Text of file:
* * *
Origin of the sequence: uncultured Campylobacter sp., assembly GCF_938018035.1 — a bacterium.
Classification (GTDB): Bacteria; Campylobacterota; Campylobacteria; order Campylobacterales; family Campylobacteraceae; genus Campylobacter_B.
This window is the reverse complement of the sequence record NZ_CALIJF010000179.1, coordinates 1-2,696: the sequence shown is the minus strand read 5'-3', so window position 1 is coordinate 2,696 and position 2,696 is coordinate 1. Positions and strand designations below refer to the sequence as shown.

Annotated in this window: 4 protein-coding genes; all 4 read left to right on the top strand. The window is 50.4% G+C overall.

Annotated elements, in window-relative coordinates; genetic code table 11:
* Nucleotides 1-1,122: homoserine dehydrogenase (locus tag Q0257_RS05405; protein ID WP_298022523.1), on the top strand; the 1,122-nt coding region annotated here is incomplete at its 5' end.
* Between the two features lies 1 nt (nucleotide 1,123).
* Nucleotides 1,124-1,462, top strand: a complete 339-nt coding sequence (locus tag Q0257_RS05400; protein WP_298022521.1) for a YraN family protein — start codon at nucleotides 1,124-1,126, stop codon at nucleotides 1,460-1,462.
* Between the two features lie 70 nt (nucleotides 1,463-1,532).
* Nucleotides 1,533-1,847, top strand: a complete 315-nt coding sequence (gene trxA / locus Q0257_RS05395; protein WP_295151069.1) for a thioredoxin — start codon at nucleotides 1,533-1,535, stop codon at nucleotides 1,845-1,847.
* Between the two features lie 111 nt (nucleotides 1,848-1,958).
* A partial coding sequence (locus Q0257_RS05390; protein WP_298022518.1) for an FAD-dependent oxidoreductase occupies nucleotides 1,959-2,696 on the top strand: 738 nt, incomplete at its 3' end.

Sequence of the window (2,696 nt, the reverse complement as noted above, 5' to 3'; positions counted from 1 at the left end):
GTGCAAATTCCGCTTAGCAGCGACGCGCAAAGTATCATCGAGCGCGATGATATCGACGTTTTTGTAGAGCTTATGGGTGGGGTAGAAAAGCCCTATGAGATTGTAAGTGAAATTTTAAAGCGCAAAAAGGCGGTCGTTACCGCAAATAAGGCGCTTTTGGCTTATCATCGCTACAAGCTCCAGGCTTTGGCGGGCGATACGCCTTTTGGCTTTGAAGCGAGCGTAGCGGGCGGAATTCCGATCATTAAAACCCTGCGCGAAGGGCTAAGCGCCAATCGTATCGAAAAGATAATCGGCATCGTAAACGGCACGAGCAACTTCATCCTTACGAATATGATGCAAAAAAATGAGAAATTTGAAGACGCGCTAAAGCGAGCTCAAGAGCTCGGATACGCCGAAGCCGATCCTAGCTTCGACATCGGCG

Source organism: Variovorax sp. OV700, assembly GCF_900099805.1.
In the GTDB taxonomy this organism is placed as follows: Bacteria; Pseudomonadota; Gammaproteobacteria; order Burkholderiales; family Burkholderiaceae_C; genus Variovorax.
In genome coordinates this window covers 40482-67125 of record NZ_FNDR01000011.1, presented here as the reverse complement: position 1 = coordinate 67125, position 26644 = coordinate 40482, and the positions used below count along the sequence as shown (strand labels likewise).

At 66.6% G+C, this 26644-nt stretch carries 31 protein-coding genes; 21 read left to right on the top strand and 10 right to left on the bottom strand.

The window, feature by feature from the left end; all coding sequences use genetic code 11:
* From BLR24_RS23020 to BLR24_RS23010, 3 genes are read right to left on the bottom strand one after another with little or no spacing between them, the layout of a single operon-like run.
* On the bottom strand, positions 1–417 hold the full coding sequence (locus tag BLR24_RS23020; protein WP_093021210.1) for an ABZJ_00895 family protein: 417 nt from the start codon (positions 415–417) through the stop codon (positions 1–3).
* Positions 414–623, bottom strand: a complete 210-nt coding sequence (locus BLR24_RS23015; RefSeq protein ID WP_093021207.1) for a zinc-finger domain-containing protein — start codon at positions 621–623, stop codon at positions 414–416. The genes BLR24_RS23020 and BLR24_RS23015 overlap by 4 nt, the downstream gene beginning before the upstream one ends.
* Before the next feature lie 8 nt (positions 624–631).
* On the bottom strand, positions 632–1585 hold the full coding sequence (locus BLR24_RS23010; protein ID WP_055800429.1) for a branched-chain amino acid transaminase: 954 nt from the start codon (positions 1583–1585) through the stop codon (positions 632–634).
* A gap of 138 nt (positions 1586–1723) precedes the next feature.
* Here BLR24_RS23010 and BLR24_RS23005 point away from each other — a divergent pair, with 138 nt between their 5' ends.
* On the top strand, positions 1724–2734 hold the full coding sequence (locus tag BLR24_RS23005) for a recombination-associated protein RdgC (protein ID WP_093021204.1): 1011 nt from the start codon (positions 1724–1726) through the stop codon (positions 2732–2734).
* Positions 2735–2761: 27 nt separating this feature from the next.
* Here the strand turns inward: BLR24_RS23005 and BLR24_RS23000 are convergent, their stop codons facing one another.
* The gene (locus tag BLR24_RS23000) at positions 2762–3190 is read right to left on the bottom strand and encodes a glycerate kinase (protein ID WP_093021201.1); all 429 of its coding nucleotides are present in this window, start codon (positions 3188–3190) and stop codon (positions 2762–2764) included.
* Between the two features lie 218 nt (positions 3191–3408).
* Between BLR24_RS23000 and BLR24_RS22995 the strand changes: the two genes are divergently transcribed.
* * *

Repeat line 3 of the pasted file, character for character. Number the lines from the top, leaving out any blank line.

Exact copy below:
This window is the reverse complement of the sequence record NZ_CALIJF010000179.1, coordinates 1-2,696: the sequence shown is the minus strand read 5'-3', so window position 1 is coordinate 2,696 and position 2,696 is coordinate 1. Positions and strand designations below refer to the sequence as shown.